We next see Elvis recording a demo; and then, when he’s unhappy, doing it a new way—discovering his special sound. “Sing it how you feel it,” Peg the song-plugger says. “Put your own emotions into the song, make it fit you.” In other words, assert your own taste, your individuality—the seed that sprouted a whole new kind of pop culture…including The Beatles. Armed with this song from his soul, Elvis and Peg then go around to record companies trying to get them interested. In some ways, Jailhouse Rock is basically a how-to; AHDN is what’s waiting for you when you make it.
When the song plugger sells the record—to a new label looking to make its mark—Elvis basically negs her. Peg buys dinner. Peg then takes him to a party with her parents—who don’t even buy an eye at Elvis’ criminal record. They put on some jazz, and namedrop Dave Brubeck and Paul Desmond. When they ask Elvis’ opinion of jazz music, he says, “Lady, I don’t know what the hell you talkin’ about,” and walks out. Peg follows him out, and gives him a piece of her mind. He responds by grabbing her and kissing her. Elvis is, in a word, an asshole. Jailhouse Rock is real old-fashioned toxic masculinity.
Not only are The Beatles not assholes in AHDN, they certainly aren’t walking around redpilling women with insults. As I said, they’re not kissing women at all. They like women but—like teenagers under the careful eye of adult authorities—can never express those feelings. Elvis is a jerk—“it ain’t tactics, honey; it’s just the beast in me”— but also unquestionably an adult.
Elvis’ record comes out—but it’s been re-recorded by the label’s big, bland star, Mickey Alba. Elvis has been screwed! He goes to the label and slaps the owner of the label. “Go back under your rock, you snake!” Imagine the same thing happening in the Beatles’ movie—them striding into Swan or something, and beating the hell out of them for not pushing “She Loves You.” Inconceivable.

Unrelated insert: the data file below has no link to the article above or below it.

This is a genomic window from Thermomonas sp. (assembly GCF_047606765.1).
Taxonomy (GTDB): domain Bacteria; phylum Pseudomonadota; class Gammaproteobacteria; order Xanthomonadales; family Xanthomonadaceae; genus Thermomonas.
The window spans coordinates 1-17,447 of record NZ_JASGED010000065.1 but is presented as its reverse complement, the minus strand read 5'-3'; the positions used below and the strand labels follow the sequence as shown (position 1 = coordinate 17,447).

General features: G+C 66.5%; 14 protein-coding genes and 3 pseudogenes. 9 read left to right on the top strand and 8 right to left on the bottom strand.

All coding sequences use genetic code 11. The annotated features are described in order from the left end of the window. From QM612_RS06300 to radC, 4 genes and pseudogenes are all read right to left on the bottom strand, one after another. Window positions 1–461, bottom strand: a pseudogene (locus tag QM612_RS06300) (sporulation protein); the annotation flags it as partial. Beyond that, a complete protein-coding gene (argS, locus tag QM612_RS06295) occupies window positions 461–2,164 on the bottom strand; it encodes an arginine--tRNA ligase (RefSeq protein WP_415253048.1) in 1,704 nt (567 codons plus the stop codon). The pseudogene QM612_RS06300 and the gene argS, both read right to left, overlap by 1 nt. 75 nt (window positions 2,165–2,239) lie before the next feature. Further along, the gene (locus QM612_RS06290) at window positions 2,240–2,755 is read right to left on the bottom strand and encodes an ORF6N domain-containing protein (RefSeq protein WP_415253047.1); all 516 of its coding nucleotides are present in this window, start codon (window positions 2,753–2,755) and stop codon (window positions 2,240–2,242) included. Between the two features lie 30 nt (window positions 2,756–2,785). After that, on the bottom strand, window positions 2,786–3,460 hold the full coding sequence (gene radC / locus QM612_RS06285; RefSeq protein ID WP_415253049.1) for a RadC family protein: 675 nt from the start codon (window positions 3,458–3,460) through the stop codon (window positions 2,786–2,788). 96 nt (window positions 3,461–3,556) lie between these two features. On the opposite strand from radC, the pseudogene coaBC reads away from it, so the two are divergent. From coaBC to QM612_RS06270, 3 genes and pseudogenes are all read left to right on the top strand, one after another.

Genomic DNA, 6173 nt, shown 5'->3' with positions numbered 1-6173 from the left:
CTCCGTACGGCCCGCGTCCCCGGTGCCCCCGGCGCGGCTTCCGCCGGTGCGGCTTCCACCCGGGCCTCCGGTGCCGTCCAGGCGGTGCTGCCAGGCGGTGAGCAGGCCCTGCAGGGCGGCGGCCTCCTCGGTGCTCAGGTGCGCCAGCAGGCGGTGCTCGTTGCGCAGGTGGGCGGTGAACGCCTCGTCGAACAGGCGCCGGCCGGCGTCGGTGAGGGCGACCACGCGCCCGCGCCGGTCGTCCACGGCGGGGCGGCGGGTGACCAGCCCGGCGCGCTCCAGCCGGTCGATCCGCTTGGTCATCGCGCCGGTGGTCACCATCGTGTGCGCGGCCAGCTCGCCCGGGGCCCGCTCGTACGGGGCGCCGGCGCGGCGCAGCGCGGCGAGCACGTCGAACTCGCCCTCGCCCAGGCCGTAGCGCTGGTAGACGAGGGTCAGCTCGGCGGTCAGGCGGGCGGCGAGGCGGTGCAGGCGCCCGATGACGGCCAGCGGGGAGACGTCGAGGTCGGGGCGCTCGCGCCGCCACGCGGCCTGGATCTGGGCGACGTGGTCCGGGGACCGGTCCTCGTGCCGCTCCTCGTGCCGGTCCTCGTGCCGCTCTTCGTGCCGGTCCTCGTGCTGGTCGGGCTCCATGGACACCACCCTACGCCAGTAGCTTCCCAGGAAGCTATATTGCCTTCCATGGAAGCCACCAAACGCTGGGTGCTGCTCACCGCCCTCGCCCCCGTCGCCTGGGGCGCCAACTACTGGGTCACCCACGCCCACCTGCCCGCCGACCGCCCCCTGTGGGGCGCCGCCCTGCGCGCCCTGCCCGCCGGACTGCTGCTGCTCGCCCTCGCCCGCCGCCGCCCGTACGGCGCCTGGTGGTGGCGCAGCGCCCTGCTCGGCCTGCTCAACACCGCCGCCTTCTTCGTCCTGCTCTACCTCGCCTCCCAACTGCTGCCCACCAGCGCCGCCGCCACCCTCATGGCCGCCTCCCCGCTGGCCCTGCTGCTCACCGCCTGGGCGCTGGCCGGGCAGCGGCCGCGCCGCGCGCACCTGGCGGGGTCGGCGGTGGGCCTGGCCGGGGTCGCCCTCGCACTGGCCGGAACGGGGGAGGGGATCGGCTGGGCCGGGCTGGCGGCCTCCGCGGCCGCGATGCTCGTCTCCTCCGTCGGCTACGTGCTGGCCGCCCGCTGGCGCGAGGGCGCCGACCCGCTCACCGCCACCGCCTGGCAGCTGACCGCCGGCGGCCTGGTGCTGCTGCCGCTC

Elvis decides to start his own record company, and Peg quits her job. They find a lawyer, and make him Elvis’ manager.
Until now, all the songs in Jailhouse Rock—I feel I should mention them—all sound the same, to me at least. According to the credits, most of them were written by Lieber & Stoller, but I’d be surprised if they spent more than a long weekend.
We see the couple hoofing it around, trying to sell Elvis’ record; and Peg uses her connection with a friendly DJ to get the record played…as the background to a dog food commercial. (Can you imagine The Beatles’ material being treated in this way in AHDN, as satire?)
Fans call in, and he plays it. It’s a huge hit! Elvis is a star!
There’s a whole romantic subplot that’s Hollywood 101.
The famous scene—and only great song in the movie—is “Jailhouse Rock,” and exactly the kind of singing-dancing extravaganza that The Beatles make fun of in AHDN. They may be kids, rather than adults, but they are wised-up kids. The Beatles’ version of this number is probably the field scene, where they…act like kids.
Elvis goes to Hollywood—“Climax Pictures” is a moniker worthy of Terry Southern’s Blue Movie—and Elvis and a bored starlet see the sights in a sort of wan parody of fame culture.
By this point in the movie, we’re seeing Jailhouse Rock turning into AHDN—Elvis is shown acting in a movie, but he kisses the starlet and she falls for him. There’s actually “Tender Trap” playing in the background—a piece of the kind of music that Elvis and his fans were destroying—which is utterly unthinkable in AHDN. By the time of AHDN, the revolution was complete, and playing another kind of music could only be done for laughs, as the rehearsing dancers flop and caper.
Elvis is portrayed as a big-shot movie star, whose friends think he’s gone show biz. He’s cruel to his old cell mate. The last 20 minutes or so are about a record deal, and Elvis is a money-grubbing asshole.
After Elvis forces Peggy to take the buyout deal, his old cellmate beats hell out of him, hitting him in the throat. An ambulance rushes Elvis to the hospital, to the strains of dramatic music. Will Elvis ever be able to sing?
Not fighting back in the fight “was an act of true love,” Peggy says to a silent Elvis. “Don’t be afraid to love.” I imagine the young Beatles hating this part, and the distance between melodrama like this and AHDN is the distance between the Old Showbiz of the 50s and the New of the 60s.
In the climatic scene, Elvis sings in a whispering voice that strengthens; it’s a private moment, a private victory. Compare the final scene of AHDN—which is never in doubt—a public performance with the Fabs performing for us, their playmates, their companions, their only lovers, their adoring audience.